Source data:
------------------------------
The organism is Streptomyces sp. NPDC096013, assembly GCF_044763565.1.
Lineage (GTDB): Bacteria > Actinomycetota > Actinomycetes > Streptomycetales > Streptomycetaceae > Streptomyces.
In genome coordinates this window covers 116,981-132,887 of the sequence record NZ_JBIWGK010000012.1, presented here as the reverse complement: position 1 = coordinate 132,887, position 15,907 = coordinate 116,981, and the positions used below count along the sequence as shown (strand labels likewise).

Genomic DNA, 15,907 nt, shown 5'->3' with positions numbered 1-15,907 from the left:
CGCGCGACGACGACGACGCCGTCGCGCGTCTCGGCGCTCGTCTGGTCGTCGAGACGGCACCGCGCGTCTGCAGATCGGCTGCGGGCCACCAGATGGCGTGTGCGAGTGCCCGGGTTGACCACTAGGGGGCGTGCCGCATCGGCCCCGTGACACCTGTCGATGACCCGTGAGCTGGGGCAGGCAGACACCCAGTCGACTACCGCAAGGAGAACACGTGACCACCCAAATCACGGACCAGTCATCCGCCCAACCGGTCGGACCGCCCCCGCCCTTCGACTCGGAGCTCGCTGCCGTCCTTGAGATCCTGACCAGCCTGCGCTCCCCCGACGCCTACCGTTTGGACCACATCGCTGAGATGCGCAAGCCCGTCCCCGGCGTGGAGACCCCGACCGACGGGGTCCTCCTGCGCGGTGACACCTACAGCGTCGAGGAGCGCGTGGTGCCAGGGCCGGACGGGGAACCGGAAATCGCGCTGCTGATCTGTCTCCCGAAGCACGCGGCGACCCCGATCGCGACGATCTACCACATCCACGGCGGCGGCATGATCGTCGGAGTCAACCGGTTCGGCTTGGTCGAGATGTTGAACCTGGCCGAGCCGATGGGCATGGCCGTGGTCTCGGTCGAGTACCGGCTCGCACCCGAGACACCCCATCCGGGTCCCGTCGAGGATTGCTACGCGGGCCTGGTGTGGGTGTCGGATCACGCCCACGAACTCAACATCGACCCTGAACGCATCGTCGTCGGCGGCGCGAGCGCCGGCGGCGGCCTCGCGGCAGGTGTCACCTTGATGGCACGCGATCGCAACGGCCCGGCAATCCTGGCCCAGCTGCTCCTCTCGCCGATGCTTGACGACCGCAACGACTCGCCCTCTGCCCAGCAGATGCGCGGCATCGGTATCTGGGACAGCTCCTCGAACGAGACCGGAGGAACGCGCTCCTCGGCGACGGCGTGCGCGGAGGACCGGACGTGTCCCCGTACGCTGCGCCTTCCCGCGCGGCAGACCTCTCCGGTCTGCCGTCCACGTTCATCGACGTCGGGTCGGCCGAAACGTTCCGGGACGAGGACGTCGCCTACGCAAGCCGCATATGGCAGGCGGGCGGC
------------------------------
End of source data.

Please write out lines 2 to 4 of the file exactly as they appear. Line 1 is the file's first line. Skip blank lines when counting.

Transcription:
Lineage (GTDB): Bacteria > Actinomycetota > Actinomycetes > Streptomycetales > Streptomycetaceae > Streptomyces.
In genome coordinates this window covers 116,981-132,887 of the sequence record NZ_JBIWGK010000012.1, presented here as the reverse complement: position 1 = coordinate 132,887, position 15,907 = coordinate 116,981, and the positions used below count along the sequence as shown (strand labels likewise).

Genomic DNA, 15,907 nt, shown 5'->3' with positions numbered 1-15,907 from the left: